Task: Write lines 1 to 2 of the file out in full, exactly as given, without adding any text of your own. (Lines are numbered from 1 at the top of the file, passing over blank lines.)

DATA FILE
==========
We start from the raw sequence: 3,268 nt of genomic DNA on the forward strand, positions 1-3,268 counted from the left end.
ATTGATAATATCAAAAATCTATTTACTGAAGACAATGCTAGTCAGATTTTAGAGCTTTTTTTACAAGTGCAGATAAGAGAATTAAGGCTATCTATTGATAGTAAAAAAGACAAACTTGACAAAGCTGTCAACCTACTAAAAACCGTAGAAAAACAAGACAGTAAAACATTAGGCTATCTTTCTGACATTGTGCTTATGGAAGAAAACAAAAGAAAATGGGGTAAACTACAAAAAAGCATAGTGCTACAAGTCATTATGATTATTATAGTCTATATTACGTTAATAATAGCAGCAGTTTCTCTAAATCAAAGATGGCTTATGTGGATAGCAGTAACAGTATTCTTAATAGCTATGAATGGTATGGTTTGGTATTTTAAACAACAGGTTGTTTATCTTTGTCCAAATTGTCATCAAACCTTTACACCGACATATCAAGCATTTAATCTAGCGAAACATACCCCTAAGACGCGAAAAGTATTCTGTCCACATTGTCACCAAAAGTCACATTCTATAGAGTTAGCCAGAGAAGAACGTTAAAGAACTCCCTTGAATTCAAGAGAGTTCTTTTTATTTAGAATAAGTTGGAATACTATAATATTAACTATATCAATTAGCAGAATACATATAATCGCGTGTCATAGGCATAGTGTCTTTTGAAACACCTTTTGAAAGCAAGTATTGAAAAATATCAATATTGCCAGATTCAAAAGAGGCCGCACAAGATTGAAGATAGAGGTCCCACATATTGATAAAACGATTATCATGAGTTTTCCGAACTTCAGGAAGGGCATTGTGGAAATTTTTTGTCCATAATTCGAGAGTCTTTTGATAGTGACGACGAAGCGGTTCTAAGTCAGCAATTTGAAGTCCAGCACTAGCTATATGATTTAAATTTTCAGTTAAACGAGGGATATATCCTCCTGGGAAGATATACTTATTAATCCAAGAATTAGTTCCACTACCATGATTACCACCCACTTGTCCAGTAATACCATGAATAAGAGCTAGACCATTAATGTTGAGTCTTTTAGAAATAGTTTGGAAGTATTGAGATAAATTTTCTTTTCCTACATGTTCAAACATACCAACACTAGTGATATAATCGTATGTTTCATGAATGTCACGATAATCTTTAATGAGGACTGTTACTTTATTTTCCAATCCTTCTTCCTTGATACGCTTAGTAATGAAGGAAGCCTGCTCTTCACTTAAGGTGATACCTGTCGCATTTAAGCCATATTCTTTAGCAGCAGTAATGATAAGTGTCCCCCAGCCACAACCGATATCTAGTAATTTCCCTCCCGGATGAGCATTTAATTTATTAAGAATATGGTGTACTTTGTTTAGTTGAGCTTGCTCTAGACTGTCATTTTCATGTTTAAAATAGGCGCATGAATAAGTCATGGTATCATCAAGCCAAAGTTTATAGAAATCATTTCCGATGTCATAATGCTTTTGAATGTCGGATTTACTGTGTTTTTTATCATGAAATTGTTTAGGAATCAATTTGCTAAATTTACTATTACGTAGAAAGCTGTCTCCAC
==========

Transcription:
We start from the raw sequence: 3,268 nt of genomic DNA on the forward strand, positions 1-3,268 counted from the left end.
ATTGATAATATCAAAAATCTATTTACTGAAGACAATGCTAGTCAGATTTTAGAGCTTTTTTTACAAGTGCAGATAAGAGAATTAAGGCTATCTATTGATAGTAAAAAAGACAAACTTGACAAAGCTGTCAACCTACTAAAAACCGTAGAAAAACAAGACAGTAAAACATTAGGCTATCTTTCTGACATTGTGCTTATGGAAGAAAACAAAAGAAAATGGGGTAAACTACAAAAAAGCATAGTGCTACAAGTCATTATGATTATTATAGTCTATATTACGTTAATAATAGCAGCAGTTTCTCTAAATCAAAGATGGCTTATGTGGATAGCAGTAACAGTATTCTTAATAGCTATGAATGGTATGGTTTGGTATTTTAAACAACAGGTTGTTTATCTTTGTCCAAATTGTCATCAAACCTTTACACCGACATATCAAGCATTTAATCTAGCGAAACATACCCCTAAGACGCGAAAAGTATTCTGTCCACATTGTCACCAAAAGTCACATTCTATAGAGTTAGCCAGAGAAGAACGTTAAAGAACTCCCTTGAATTCAAGAGAGTTCTTTTTATTTAGAATAAGTTGGAATACTATAATATTAACTATATCAATTAGCAGAATACATATAATCGCGTGTCATAGGCATAGTGTCTTTTGAAACACCTTTTGAAAGCAAGTATTGAAAAATATCAATATTGCCAGATTCAAAAGAGGCCGCACAAGATTGAAGATAGAGGTCCCACATATTGATAAAACGATTATCATGAGTTTTCCGAACTTCAGGAAGGGCATTGTGGAAATTTTTTGTCCATAATTCGAGAGTCTTTTGATAGTGACGACGAAGCGGTTCTAAGTCAGCAATTTGAAGTCCAGCACTAGCTATATGATTTAAATTTTCAGTTAAACGAGGGATATATCCTCCTGGGAAGATATACTTATTAATCCAAGAATTAGTTCCACTACCATGATTACCACCCACTTGTCCAGTAATACCATGAATAAGAGCTAGACCATTAATGTTGAGTCTTTTAGAAATAGTTTGGAAGTATTGAGATAAATTTTCTTTTCCTACATGTTCAAACATACCAACACTAGTGATATAATCGTATGTTTCATGAATGTCACGATAATCTTTAATGAGGACTGTTACTTTATTTTCCAATCCTTCTTCCTTGATACGCTTAGTAATGAAGGAAGCCTGCTCTTCACTTAAGGTGATACCTGTCGCATTTAAGCCATATTCTTTAGCAGCAGTAATGATAAGTGTCCCCCAGCCACAACCGATATCTAGTAATTTCCCTCCCGGATGAGCATTTAATTTATTAAGAATATGGTGTACTTTGTTTAGTTGAGCTTGCTCTAGACTGTCATTTTCATGTTTAAAATAGGCGCATGAATAAGTCATGGTATCATCAAGCCAAAGTTTATAGAAATCATTTCCGATGTCATAATGCTTTTGAATGTCGGATTTACTGTGTTTTTTATCATGAAATTGTTTAGGAATCAATTTGCTAAATTTACTATTACGTAGAAAGCTGTCTCCAC